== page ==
Night Time Science for Kids

Homeschool

Night Time Science for Kids {10 + Ideas for exploring the world after dark.} | A Virtuous Woman #homeschool #science #summer

What child doesn’t love exploring outside when it’s dark outside? Fun, games, and even science just seem more interesting when you need a lantern to see.

Our family loves camping and exploring nature. We spend a lot of time outside. And yes, us girls have braved the great wilderness in the dark. We even have bats that live in our attic.

I have this great book titled Night Science for Kids by Terry Krautwurst.

Night Time Science for Kids | A Virtuous Woman #homeschool #science #summer

I found this book a couple of years ago and snatched it up immediately, knowing that my daughter Hannah, who is especially fascinated by nature, would love it.

From the back of the book:

Make dozens of exciting discoveries as you experience the fascinating and mysterious world of science after dark. Have you ever talked to fireflies? Or found a moth as big as your hand? Do you know how to make the moon shrink? Or where to look for flying squirrels? From stargazing to spider watching, becoming a night science explorer is fun!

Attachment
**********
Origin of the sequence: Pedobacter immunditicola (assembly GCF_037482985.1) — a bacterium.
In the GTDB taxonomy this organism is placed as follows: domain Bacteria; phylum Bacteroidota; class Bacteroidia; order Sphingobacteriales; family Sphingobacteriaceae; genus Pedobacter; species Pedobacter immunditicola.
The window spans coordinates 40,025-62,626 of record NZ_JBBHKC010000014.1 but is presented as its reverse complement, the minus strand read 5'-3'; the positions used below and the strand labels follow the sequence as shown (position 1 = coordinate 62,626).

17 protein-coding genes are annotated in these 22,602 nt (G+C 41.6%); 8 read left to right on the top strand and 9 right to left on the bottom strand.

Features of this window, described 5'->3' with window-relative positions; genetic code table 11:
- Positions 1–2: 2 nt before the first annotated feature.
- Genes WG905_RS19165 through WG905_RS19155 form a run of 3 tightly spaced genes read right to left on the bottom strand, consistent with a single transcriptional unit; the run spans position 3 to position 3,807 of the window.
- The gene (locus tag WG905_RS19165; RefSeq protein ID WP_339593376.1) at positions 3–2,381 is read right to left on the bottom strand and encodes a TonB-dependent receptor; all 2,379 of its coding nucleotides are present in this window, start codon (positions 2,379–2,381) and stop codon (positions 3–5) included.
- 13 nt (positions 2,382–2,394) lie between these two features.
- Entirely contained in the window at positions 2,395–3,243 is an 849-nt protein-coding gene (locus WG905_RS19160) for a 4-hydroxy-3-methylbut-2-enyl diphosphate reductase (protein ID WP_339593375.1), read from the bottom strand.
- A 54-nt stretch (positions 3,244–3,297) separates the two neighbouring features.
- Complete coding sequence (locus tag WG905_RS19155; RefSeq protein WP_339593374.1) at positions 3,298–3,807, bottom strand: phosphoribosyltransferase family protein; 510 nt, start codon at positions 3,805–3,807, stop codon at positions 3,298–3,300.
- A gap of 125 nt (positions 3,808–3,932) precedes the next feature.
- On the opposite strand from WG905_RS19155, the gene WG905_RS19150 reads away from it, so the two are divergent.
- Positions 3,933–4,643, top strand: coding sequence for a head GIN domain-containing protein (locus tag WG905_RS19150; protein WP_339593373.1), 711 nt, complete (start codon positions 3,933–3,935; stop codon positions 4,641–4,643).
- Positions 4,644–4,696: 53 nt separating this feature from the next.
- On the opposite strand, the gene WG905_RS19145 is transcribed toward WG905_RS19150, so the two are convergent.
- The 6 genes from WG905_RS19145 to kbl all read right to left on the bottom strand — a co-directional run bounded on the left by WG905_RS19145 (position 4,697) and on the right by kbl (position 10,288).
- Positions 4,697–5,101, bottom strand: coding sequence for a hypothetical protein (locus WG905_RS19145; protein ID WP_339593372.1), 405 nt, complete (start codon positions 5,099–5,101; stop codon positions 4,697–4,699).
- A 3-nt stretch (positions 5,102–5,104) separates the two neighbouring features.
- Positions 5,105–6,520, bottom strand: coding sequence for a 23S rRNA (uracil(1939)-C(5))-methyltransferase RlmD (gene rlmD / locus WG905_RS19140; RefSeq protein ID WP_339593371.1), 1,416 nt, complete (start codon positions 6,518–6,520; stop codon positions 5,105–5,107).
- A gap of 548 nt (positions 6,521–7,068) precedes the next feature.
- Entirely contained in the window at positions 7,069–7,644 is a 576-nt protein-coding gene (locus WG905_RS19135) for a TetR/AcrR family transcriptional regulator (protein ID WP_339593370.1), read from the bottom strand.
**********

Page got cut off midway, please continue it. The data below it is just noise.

There is a detailed list of gear for your night time explorations on page 18. I’ll share a quick overview with you:

  • flashlight with red cellophane covering the light
  • binoculars {for dusk or dawn}
  • backpack for your gear
  • warm clothes
  • plastic garbage bag
  • pencil and notebook
  • insect repellent
  • watch
  • snacks and drink
  • camera
  • tape recorder

Chapters include:

  1. Into the Night
  2. Becoming a Night Explorer
  3. Night animals
  4. The Fly-By-Nights
  5. Insects in the Nights
  6. Eyes to the Sky
  7. The Edges of Night

This is a great book filled with lots of activities for night time science. One your family is sure to enjoy.

Here are some activities I’ve come across that would be super fun for you to do with your child at night:

Of course, it’s always fun when you discover a raccoon peeking at you from behind a tree, see deer grazing at night in your year, or see a possum staring at you. Be sure to document your discoveries. Write it all down in your nature journal. You can encourage your child to draw what they see and find and use watercolor paints or pencils to give life to the drawing.

There’s so much to do outside, why not stay up late and then sleep under the stars on a clear night?

I hope you’ll enjoy some evenings outside with your children this summer. Memories will be created!

Do you have some fun ideas for night time science?

 

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